In the movement associated with John Wesley, people met together in little communities to help hold each other accountable for their deepest values and most important decisions. Wesley had a beautiful phrase for this: he called it watching over one another in love. Before someone entered into this community, they would be asked a series of questions to see if they were serious about living in mutual accountability. Sometimes when I speak on community I'll read these to church leaders, and ask them to imagine these questions being posed to attenders at their churches: · Does any sin, inward or outward, have dominion over you? · Do you desire to be told of your faults? · Do you desire to be told of all your faults—and that plain and clear? (By this point, church leaders are inevitably laughing at even the idea of people putting up with such pointed questions.) · Consider! Do you desire that we should tell you whatsoever we think, whatsoever we fear, whatsoever we hear concerning you? · Do you desire that in doing this we should come as close as possible, that we should cut to the quick, and search your heart to the bottom? · Is it your desire and design to be on this and all other occasions entirely open, so as to speak everything that is in your heart, without exception, without disguise, and without reserve?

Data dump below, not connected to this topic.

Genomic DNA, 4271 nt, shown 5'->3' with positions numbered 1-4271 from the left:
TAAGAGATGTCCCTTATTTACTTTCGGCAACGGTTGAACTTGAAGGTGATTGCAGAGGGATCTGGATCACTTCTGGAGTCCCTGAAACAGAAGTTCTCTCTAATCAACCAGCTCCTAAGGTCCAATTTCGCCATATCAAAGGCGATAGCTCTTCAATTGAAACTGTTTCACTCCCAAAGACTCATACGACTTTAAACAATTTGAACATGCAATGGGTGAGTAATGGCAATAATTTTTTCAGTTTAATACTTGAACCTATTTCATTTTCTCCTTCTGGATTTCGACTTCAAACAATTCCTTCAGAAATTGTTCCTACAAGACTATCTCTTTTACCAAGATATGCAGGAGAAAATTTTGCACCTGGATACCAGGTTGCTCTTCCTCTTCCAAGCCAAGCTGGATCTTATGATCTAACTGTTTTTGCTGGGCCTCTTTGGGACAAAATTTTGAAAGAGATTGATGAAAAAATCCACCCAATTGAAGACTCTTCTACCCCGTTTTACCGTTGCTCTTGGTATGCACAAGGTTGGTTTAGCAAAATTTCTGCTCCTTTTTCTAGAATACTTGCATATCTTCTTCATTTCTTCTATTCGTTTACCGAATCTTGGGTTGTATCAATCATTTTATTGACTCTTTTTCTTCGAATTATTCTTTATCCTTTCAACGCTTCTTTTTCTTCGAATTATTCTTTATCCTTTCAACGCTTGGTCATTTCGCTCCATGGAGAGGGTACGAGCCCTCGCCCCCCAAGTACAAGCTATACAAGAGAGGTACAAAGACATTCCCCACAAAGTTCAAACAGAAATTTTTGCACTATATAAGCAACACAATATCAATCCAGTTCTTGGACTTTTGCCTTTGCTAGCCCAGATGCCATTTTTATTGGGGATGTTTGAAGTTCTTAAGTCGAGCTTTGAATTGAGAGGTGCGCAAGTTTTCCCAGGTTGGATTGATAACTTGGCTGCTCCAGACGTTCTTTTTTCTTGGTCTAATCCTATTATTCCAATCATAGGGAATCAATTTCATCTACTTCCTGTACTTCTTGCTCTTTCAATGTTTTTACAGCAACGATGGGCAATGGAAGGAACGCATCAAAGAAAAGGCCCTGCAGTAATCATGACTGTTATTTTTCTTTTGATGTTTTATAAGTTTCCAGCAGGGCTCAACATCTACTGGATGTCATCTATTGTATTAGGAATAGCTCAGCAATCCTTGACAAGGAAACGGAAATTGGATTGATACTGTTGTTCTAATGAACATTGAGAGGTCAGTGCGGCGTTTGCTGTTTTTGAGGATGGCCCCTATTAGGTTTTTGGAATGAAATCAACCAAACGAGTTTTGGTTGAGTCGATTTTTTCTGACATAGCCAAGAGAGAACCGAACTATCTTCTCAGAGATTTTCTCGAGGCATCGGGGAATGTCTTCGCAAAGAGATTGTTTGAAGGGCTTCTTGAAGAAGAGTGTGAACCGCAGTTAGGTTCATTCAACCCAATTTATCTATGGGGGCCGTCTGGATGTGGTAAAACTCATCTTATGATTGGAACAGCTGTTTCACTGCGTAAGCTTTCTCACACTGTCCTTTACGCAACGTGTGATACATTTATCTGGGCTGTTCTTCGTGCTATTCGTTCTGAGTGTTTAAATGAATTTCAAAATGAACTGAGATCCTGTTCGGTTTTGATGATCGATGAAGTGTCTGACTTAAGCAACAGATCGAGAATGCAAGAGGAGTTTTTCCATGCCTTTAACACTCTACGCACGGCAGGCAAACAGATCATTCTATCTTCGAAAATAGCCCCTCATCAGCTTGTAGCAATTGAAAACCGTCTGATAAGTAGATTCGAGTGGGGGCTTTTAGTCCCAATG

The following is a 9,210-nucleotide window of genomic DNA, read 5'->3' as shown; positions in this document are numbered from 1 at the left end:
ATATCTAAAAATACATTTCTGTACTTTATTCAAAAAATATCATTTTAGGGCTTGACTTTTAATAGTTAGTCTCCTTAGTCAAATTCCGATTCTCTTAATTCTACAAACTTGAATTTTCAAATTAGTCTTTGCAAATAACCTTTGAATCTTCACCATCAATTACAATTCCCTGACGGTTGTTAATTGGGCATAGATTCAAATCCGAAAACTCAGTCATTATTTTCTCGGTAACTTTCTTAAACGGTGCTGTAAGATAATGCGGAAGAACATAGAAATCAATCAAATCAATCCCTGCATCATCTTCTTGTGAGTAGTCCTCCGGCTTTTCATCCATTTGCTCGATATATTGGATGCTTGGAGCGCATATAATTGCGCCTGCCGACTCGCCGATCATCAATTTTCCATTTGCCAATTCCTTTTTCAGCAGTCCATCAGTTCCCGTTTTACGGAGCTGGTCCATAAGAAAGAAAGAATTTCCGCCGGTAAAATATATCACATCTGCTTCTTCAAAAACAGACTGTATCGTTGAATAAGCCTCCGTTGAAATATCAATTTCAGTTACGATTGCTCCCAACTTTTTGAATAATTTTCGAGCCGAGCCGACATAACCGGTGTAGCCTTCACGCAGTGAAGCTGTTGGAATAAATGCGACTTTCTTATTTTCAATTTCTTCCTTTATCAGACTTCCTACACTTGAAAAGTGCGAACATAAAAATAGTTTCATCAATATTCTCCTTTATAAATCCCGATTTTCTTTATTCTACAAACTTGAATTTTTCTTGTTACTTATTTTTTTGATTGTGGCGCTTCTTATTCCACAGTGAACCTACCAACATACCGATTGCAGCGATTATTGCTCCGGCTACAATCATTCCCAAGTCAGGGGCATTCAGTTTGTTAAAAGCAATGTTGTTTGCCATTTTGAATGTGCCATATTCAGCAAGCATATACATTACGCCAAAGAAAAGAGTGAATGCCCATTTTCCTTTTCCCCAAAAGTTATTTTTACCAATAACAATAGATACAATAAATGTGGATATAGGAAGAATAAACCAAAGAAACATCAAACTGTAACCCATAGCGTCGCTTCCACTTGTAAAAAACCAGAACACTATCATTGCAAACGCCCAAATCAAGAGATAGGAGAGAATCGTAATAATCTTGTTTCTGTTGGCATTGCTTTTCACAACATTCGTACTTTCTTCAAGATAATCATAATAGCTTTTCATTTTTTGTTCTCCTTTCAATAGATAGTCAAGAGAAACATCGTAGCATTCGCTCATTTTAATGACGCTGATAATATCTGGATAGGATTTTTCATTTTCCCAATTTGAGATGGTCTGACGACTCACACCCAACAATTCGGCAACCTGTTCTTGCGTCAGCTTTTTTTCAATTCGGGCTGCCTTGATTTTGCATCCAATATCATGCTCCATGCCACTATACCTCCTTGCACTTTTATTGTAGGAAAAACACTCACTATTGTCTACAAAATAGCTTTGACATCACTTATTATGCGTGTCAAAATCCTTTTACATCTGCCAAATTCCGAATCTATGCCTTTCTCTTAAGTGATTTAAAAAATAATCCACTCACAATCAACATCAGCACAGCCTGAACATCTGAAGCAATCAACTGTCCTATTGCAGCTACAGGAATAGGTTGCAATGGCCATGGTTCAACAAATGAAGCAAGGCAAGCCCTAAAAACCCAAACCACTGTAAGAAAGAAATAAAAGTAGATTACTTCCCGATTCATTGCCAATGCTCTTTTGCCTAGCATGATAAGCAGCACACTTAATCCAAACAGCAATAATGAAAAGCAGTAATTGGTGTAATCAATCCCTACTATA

source: John Ortberg, Everybody's Normal Til You Get To Know Them tags: Community, Trust, Accountability, Small Groups